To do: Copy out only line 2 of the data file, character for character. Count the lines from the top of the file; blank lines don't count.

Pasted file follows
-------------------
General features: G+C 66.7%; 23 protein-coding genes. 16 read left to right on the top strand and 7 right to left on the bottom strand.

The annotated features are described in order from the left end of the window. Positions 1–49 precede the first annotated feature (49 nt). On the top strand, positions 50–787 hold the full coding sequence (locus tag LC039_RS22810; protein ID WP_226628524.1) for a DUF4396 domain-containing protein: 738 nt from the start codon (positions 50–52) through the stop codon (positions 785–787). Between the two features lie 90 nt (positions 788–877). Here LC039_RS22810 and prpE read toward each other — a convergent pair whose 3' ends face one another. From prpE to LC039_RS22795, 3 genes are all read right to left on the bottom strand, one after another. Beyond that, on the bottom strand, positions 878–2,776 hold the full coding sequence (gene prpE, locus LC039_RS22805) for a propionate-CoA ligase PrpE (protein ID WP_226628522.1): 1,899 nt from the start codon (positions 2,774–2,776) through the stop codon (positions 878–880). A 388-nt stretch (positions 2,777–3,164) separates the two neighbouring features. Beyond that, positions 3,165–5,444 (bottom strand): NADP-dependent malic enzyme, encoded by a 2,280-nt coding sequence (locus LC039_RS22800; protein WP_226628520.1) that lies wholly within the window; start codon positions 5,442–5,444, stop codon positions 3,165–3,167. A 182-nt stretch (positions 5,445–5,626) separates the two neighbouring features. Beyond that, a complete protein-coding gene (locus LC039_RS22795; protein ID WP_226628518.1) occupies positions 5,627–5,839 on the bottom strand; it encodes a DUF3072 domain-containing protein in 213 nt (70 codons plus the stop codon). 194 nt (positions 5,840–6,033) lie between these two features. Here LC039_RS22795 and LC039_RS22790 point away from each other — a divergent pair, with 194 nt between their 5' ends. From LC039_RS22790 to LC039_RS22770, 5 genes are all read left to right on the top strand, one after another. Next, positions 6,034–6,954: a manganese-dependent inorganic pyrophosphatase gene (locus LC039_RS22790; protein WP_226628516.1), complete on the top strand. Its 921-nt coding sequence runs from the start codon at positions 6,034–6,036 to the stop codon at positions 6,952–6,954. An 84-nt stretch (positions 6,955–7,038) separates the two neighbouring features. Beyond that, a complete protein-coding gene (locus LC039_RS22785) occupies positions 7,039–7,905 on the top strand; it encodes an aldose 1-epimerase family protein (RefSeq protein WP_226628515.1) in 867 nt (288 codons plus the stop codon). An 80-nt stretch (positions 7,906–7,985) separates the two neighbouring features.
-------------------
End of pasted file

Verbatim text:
The annotated features are described in order from the left end of the window. Positions 1–49 precede the first annotated feature (49 nt). On the top strand, positions 50–787 hold the full coding sequence (locus tag LC039_RS22810; protein ID WP_226628524.1) for a DUF4396 domain-containing protein: 738 nt from the start codon (positions 50–52) through the stop codon (positions 785–787). Between the two features lie 90 nt (positions 788–877). Here LC039_RS22810 and prpE read toward each other — a convergent pair whose 3' ends face one another. From prpE to LC039_RS22795, 3 genes are all read right to left on the bottom strand, one after another. Beyond that, on the bottom strand, positions 878–2,776 hold the full coding sequence (gene prpE, locus LC039_RS22805) for a propionate-CoA ligase PrpE (protein ID WP_226628522.1): 1,899 nt from the start codon (positions 2,774–2,776) through the stop codon (positions 878–880). A 388-nt stretch (positions 2,777–3,164) separates the two neighbouring features. Beyond that, positions 3,165–5,444 (bottom strand): NADP-dependent malic enzyme, encoded by a 2,280-nt coding sequence (locus LC039_RS22800; protein WP_226628520.1) that lies wholly within the window; start codon positions 5,442–5,444, stop codon positions 3,165–3,167. A 182-nt stretch (positions 5,445–5,626) separates the two neighbouring features. Beyond that, a complete protein-coding gene (locus LC039_RS22795; protein ID WP_226628518.1) occupies positions 5,627–5,839 on the bottom strand; it encodes a DUF3072 domain-containing protein in 213 nt (70 codons plus the stop codon). 194 nt (positions 5,840–6,033) lie between these two features. Here LC039_RS22795 and LC039_RS22790 point away from each other — a divergent pair, with 194 nt between their 5' ends. From LC039_RS22790 to LC039_RS22770, 5 genes are all read left to right on the top strand, one after another. Next, positions 6,034–6,954: a manganese-dependent inorganic pyrophosphatase gene (locus LC039_RS22790; protein WP_226628516.1), complete on the top strand. Its 921-nt coding sequence runs from the start codon at positions 6,034–6,036 to the stop codon at positions 6,952–6,954. An 84-nt stretch (positions 6,955–7,038) separates the two neighbouring features. Beyond that, a complete protein-coding gene (locus LC039_RS22785) occupies positions 7,039–7,905 on the top strand; it encodes an aldose 1-epimerase family protein (RefSeq protein WP_226628515.1) in 867 nt (288 codons plus the stop codon). An 80-nt stretch (positions 7,906–7,985) separates the two neighbouring features.